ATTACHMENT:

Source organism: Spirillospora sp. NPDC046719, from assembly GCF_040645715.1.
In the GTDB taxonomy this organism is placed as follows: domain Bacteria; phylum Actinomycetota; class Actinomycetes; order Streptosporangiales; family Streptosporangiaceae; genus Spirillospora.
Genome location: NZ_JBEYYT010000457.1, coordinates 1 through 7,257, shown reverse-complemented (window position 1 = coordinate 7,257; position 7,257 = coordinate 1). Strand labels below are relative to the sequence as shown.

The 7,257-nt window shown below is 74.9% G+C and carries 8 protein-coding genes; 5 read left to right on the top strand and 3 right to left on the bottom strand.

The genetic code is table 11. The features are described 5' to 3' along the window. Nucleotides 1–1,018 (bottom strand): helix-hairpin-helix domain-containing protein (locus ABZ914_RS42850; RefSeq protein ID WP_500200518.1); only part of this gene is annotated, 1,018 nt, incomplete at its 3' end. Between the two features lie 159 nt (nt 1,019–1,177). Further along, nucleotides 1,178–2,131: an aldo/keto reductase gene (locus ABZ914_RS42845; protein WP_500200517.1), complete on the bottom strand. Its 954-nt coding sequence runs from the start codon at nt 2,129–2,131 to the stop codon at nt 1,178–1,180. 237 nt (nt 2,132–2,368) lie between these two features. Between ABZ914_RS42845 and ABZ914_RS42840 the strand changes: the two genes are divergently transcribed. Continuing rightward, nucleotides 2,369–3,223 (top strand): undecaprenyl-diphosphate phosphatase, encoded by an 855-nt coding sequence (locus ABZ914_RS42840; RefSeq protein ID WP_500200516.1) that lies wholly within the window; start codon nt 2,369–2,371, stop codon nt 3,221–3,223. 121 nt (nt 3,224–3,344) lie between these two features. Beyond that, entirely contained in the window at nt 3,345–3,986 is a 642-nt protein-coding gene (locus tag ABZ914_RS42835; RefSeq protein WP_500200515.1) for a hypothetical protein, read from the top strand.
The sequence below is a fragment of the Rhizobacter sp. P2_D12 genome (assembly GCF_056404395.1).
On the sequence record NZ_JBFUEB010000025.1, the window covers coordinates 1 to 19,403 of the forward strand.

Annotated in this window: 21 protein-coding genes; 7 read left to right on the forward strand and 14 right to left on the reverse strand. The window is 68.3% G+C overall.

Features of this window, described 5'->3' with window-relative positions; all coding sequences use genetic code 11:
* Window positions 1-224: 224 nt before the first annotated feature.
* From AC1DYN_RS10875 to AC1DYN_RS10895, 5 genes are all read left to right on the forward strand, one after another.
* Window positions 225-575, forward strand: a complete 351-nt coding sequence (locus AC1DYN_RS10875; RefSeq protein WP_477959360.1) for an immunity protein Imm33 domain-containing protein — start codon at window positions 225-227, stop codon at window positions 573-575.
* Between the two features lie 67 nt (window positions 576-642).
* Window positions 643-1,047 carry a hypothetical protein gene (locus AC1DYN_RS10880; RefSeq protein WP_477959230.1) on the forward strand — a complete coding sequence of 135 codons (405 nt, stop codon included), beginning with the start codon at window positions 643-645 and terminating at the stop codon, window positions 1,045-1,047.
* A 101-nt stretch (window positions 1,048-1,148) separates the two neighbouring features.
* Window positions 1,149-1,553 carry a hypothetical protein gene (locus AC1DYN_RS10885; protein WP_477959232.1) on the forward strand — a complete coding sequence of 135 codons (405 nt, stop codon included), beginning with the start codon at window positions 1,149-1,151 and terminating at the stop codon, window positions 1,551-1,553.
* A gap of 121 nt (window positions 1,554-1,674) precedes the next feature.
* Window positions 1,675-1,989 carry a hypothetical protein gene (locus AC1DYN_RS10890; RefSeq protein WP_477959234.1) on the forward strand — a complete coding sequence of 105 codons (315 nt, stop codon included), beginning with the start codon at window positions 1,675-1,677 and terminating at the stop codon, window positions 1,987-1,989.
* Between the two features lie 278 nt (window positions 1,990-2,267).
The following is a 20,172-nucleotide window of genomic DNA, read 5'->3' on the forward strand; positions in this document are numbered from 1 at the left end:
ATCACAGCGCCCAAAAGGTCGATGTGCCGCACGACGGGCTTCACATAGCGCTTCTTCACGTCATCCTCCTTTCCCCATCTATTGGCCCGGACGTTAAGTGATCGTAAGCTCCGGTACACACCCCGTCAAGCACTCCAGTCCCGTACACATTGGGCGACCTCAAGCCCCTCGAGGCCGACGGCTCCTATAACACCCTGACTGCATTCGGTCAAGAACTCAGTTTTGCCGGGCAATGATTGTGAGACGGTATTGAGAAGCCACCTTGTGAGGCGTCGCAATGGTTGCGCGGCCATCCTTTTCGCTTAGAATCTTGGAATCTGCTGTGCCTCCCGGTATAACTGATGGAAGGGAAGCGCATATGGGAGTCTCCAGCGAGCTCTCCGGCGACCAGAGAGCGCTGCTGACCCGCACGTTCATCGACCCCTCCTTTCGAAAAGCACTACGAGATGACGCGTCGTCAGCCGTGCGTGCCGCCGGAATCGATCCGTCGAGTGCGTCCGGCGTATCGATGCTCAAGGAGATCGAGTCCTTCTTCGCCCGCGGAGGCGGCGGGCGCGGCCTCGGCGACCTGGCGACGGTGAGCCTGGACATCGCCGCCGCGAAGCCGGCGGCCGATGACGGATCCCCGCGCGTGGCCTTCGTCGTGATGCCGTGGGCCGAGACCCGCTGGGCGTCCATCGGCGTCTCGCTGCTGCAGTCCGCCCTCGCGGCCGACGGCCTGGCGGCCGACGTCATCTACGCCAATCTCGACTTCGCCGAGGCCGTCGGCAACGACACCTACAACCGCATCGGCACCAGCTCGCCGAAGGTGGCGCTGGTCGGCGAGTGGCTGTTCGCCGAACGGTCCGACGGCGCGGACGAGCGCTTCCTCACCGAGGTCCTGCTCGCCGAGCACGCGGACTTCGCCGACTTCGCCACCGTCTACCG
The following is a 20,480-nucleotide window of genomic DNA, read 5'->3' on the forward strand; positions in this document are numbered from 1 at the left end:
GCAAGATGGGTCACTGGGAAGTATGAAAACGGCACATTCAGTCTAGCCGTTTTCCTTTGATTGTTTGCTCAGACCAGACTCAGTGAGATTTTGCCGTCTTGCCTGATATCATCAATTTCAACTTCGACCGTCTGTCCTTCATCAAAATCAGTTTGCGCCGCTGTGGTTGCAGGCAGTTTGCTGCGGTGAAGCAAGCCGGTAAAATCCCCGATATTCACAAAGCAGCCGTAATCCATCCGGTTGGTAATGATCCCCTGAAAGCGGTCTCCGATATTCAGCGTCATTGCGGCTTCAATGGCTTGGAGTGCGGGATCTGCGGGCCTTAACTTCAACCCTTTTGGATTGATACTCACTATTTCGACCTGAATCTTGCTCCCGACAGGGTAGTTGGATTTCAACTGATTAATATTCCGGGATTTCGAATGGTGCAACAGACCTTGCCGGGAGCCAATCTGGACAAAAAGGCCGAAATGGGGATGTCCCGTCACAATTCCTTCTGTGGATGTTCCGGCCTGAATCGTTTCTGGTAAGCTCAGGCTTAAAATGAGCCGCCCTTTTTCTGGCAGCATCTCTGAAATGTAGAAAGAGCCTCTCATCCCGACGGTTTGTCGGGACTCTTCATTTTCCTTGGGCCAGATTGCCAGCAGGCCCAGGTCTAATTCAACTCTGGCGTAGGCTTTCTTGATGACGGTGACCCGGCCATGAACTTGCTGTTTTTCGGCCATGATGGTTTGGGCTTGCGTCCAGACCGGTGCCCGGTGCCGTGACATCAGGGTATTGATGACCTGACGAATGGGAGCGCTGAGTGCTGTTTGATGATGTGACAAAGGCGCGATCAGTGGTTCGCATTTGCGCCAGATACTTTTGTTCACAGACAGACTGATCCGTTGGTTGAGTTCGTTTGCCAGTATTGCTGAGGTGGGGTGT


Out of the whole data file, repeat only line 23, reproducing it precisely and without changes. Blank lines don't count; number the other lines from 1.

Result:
GCAAGATGGGTCACTGGGAAGTATGAAAACGGCACATTCAGTCTAGCCGTTTTCCTTTGATTGTTTGCTCAGACCAGACTCAGTGAGATTTTGCCGTCTTGCCTGATATCATCAATTTCAACTTCGACCGTCTGTCCTTCATCAAAATCAGTTTGCGCCGCTGTGGTTGCAGGCAGTTTGCTGCGGTGAAGCAAGCCGGTAAAATCCCCGATATTCACAAAGCAGCCGTAATCCATCCGGTTGGTAATGATCCCCTGAAAGCGGTCTCCGATATTCAGCGTCATTGCGGCTTCAATGGCTTGGAGTGCGGGATCTGCGGGCCTTAACTTCAACCCTTTTGGATTGATACTCACTATTTCGACCTGAATCTTGCTCCCGACAGGGTAGTTGGATTTCAACTGATTAATATTCCGGGATTTCGAATGGTGCAACAGACCTTGCCGGGAGCCAATCTGGACAAAAAGGCCGAAATGGGGATGTCCCGTCACAATTCCTTCTGTGGATGTTCCGGCCTGAATCGTTTCTGGTAAGCTCAGGCTTAAAATGAGCCGCCCTTTTTCTGGCAGCATCTCTGAAATGTAGAAAGAGCCTCTCATCCCGACGGTTTGTCGGGACTCTTCATTTTCCTTGGGCCAGATTGCCAGCAGGCCCAGGTCTAATTCAACTCTGGCGTAGGCTTTCTTGATGACGGTGACCCGGCCATGAACTTGCTGTTTTTCGGCCATGATGGTTTGGGCTTGCGTCCAGACCGGTGCCCGGTGCCGTGACATCAGGGTATTGATGACCTGACGAATGGGAGCGCTGAGTGCTGTTTGATGATGTGACAAAGGCGCGATCAGTGGTTCGCATTTGCGCCAGATACTTTTGTTCACAGACAGACTGATCCGTTGGTTGAGTTCGTTTGCCAGTATTGCTGAGGTGGGGTGT